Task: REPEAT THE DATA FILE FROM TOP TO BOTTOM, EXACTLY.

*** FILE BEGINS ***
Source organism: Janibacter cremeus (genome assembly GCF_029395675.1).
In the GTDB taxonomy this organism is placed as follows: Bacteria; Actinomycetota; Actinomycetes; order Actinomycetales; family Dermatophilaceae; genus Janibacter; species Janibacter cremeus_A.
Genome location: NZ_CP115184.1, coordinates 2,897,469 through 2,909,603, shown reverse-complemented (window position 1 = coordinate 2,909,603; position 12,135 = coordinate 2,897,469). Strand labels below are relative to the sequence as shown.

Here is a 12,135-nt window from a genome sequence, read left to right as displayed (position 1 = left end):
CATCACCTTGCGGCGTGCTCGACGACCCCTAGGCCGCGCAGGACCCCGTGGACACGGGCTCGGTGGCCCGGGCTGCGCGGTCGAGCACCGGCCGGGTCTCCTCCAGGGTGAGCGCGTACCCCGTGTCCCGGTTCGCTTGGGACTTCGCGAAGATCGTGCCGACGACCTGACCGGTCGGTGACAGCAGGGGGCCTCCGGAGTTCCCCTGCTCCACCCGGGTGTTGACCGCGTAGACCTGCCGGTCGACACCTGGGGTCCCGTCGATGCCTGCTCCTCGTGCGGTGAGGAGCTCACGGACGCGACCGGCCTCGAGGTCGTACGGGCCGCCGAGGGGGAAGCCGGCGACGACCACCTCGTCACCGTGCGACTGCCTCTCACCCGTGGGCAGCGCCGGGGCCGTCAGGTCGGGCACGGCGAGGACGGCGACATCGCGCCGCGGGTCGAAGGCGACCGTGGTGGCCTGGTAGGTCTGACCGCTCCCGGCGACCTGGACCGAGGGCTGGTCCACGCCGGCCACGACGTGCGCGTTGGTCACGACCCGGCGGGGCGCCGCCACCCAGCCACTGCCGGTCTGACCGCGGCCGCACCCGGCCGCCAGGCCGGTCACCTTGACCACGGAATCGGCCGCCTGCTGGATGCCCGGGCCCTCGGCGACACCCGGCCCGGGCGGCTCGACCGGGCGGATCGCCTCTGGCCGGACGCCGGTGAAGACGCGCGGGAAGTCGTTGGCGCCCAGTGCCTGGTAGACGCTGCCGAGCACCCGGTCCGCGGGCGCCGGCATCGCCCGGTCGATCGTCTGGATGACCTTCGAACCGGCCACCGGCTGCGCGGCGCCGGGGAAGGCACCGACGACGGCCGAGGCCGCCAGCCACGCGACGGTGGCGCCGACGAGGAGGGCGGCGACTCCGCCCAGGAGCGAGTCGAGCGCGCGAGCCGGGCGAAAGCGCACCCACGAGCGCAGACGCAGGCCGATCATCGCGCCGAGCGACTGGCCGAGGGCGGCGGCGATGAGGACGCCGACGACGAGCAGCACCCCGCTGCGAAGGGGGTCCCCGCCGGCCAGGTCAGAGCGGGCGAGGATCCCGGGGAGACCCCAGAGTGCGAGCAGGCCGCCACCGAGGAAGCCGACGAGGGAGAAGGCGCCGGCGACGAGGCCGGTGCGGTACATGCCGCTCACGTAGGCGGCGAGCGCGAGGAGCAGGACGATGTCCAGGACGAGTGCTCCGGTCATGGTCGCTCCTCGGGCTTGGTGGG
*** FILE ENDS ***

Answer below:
Source organism: Janibacter cremeus (genome assembly GCF_029395675.1).
In the GTDB taxonomy this organism is placed as follows: Bacteria; Actinomycetota; Actinomycetes; order Actinomycetales; family Dermatophilaceae; genus Janibacter; species Janibacter cremeus_A.
Genome location: NZ_CP115184.1, coordinates 2,897,469 through 2,909,603, shown reverse-complemented (window position 1 = coordinate 2,909,603; position 12,135 = coordinate 2,897,469). Strand labels below are relative to the sequence as shown.

Here is a 12,135-nt window from a genome sequence, read left to right as displayed (position 1 = left end):
CATCACCTTGCGGCGTGCTCGACGACCCCTAGGCCGCGCAGGACCCCGTGGACACGGGCTCGGTGGCCCGGGCTGCGCGGTCGAGCACCGGCCGGGTCTCCTCCAGGGTGAGCGCGTACCCCGTGTCCCGGTTCGCTTGGGACTTCGCGAAGATCGTGCCGACGACCTGACCGGTCGGTGACAGCAGGGGGCCTCCGGAGTTCCCCTGCTCCACCCGGGTGTTGACCGCGTAGACCTGCCGGTCGACACCTGGGGTCCCGTCGATGCCTGCTCCTCGTGCGGTGAGGAGCTCACGGACGCGACCGGCCTCGAGGTCGTACGGGCCGCCGAGGGGGAAGCCGGCGACGACCACCTCGTCACCGTGCGACTGCCTCTCACCCGTGGGCAGCGCCGGGGCCGTCAGGTCGGGCACGGCGAGGACGGCGACATCGCGCCGCGGGTCGAAGGCGACCGTGGTGGCCTGGTAGGTCTGACCGCTCCCGGCGACCTGGACCGAGGGCTGGTCCACGCCGGCCACGACGTGCGCGTTGGTCACGACCCGGCGGGGCGCCGCCACCCAGCCACTGCCGGTCTGACCGCGGCCGCACCCGGCCGCCAGGCCGGTCACCTTGACCACGGAATCGGCCGCCTGCTGGATGCCCGGGCCCTCGGCGACACCCGGCCCGGGCGGCTCGACCGGGCGGATCGCCTCTGGCCGGACGCCGGTGAAGACGCGCGGGAAGTCGTTGGCGCCCAGTGCCTGGTAGACGCTGCCGAGCACCCGGTCCGCGGGCGCCGGCATCGCCCGGTCGATCGTCTGGATGACCTTCGAACCGGCCACCGGCTGCGCGGCGCCGGGGAAGGCACCGACGACGGCCGAGGCCGCCAGCCACGCGACGGTGGCGCCGACGAGGAGGGCGGCGACTCCGCCCAGGAGCGAGTCGAGCGCGCGAGCCGGGCGAAAGCGCACCCACGAGCGCAGACGCAGGCCGATCATCGCGCCGAGCGACTGGCCGAGGGCGGCGGCGATGAGGACGCCGACGACGAGCAGCACCCCGCTGCGAAGGGGGTCCCCGCCGGCCAGGTCAGAGCGGGCGAGGATCCCGGGGAGACCCCAGAGTGCGAGCAGGCCGCCACCGAGGAAGCCGACGAGGGAGAAGGCGCCGGCGACGAGGCCGGTGCGGTACATGCCGCTCACGTAGGCGGCGAGCGCGAGGAGCAGGACGATGTCCAGGACGAGTGCTCCGGTCATGGTCGCTCCTCGGGCTTGGTGGG